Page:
Acting IG Richard Griffin testifies on the VA patient wait list scandal at a 2014 hearing.

Acting IG Richard Griffin testifies on the VA patient wait list scandal at a 2014 hearing. Lauren Victoria Burke/AP

Retirement of Acting VA Inspector General Doesn’t Halt Criticisms

Senate chairman, whistleblower advocate demand permanent appointment.

Richard Griffin, longtime deputy inspector general and in recent years acting IG at the troubled Veterans Affairs Department, will leave the federal payroll on July 4, and his retirement is welcomed by some critics seeking a replacement who would be more in tune to whistleblowers.

In a memo to his staff on Monday, Griffin said it was time to end his 43 years of federal service. He praised the staff’s “remarkable record of performance and outstanding achievements.” In the past six years, he said, the IG’s office has tallied:

  • 1,931 reports
  • 11,350 arrests, indictments, convictions and administrative sanctions
  • $22.5 billion in monetary impact
  • A return on investment of $36 for every $1 invested

Griffin cited awards from the Council of the Inspectors General on Integrity and Efficiency as well as high scores in the “Best Places to Work in the Federal Government” study by the Partnership for Public Service.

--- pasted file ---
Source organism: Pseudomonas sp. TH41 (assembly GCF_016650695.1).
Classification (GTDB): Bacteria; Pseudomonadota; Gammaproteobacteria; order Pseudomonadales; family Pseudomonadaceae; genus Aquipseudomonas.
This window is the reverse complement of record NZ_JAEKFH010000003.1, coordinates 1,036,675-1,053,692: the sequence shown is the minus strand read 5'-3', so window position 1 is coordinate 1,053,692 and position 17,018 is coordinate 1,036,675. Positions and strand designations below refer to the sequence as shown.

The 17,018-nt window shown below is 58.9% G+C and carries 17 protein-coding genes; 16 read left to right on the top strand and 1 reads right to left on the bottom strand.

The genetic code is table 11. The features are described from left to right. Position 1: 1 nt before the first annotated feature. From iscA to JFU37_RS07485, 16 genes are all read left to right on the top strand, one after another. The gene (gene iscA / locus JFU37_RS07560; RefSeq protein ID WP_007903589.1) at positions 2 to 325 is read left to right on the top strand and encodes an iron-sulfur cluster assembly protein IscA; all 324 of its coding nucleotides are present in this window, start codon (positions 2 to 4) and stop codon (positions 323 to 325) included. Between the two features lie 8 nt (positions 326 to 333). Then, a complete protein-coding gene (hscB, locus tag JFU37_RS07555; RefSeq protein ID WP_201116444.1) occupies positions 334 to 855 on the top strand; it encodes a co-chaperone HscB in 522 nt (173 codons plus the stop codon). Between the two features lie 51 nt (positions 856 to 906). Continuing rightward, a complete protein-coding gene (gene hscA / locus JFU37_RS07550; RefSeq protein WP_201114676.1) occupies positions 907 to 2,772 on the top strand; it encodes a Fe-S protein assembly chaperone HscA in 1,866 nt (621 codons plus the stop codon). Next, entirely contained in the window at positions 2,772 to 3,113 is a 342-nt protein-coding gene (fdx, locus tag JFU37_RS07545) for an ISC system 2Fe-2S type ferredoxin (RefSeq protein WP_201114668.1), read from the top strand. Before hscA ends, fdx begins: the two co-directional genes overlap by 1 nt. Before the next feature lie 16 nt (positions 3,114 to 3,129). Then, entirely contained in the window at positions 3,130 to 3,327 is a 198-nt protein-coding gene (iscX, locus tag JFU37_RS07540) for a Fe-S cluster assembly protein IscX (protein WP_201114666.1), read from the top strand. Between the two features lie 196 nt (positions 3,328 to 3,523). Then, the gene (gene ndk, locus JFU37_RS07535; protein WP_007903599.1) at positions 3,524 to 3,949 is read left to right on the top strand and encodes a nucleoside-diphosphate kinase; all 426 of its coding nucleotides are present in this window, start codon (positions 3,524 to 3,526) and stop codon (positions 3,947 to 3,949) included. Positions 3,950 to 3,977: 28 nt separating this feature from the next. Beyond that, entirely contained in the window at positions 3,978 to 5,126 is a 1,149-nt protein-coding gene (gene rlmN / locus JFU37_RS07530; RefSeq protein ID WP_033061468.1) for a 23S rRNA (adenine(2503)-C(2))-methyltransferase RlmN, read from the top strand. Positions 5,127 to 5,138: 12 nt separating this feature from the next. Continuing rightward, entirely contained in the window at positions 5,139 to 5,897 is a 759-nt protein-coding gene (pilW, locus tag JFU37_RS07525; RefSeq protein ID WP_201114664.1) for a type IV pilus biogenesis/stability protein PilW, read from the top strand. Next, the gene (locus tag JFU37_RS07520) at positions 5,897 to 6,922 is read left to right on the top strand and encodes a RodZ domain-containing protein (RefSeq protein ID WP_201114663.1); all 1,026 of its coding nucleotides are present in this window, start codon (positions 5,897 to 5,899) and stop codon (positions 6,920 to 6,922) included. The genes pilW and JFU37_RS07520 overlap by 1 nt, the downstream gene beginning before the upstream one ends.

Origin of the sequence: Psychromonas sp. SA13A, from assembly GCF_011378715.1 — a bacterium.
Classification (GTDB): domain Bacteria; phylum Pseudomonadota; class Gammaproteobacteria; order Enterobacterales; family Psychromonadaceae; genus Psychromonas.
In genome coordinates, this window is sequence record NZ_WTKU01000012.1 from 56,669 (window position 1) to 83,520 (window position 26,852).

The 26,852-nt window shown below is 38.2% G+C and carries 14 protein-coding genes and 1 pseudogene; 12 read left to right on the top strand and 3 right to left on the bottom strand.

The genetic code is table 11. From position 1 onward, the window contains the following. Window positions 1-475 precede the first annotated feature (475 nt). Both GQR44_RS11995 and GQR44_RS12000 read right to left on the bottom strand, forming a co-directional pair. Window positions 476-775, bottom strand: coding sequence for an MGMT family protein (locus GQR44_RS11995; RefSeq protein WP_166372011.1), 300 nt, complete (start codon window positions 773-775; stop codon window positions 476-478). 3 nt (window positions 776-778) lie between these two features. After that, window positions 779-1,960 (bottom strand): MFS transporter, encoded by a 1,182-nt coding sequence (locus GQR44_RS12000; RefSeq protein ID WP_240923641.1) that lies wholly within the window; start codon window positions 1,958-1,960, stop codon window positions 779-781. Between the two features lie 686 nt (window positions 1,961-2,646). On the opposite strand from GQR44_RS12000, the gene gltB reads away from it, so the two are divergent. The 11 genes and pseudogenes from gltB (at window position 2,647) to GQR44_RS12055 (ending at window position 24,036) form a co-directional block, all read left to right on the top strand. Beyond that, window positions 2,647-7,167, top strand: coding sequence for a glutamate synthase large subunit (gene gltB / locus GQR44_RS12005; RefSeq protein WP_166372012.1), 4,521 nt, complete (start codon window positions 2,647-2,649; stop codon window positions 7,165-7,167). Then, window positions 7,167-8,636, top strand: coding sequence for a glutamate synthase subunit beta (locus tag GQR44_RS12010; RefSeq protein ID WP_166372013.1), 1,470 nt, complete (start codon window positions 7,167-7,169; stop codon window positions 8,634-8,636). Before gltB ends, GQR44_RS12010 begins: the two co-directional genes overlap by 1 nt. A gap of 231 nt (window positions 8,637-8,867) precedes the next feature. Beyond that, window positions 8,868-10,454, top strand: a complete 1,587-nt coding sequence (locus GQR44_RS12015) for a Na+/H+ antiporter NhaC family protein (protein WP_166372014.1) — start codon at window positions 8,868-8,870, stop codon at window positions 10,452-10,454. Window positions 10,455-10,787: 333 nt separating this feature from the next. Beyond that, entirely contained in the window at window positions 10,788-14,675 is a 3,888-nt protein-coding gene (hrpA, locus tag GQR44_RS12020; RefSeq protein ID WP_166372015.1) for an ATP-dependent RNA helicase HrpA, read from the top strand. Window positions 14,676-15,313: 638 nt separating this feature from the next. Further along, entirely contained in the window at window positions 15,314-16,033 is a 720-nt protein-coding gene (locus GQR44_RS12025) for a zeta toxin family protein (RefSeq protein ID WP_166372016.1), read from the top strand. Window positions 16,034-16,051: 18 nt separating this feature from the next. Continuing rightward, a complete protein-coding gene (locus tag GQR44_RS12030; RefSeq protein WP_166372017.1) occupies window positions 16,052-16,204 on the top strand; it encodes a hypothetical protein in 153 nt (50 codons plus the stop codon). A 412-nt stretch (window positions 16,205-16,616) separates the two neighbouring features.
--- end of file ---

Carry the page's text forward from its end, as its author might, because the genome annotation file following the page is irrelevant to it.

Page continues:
His temporary successor will be Linda Halliday, assistant inspector general for audits and evaluations.

Less enthusiastic about Griffin’s legacy is Sen. Ron Johnson, R-Wis., chairman of the Homeland Security and Governmental Affairs Committee. "During Griffin’s tenure leading the office, the VA OIG failed to make 140 reports public and administratively closed a two-year-long investigation exposing problems at the VA Medical Center in Tomah, Wisconsin," he said in a statement. "My committee has opened an investigation into why the VA OIG inexplicably closed this report and was forced to subpoena Mr. Griffin for documents his office withheld. To date, he has not fully complied with this subpoena."

Johnson repeated his earlier call for President Obama to appoint a permanent VA inspector general.

Danielle Brian, executive director of the nonprofit Project on Government Oversight, who recently joined with a group of VA whistleblowers to call for Griffin to be fired, wrote in a blog: “The VA’s Office of Inspector General is in desperate need of new leadership—the kind of aggressive and independent oversight sorely lacking under Griffin’s tenure.”

She continued: “Instead of being a champion of whistleblowers, Griffin was part of VA’s toxic culture of intimidation and retaliation. When whistleblowers are fearful approaching their IG with information, there is a serious problem.” 

As examples, Brian cited a subpoena Griffin’s office issued to her organization seeking background on whistleblowers inside the VA, and an August 2014 incident in which after “Griffin conferred with the VA's then-acting secretary, the OIG issued a final report undermining the claims of a whistleblower who made allegations of phony wait lists and patient deaths at the Phoenix VA Health Care System.”

Griffin has denied allegations that his office interfered with investigations of VA health care facilities. At a Senate Homeland Security panel on June 16, he rebutted charges that his office hid the results of an investigation into prescription practices at a Wisconsin facility, noting that whistleblowers had not faced retaliation.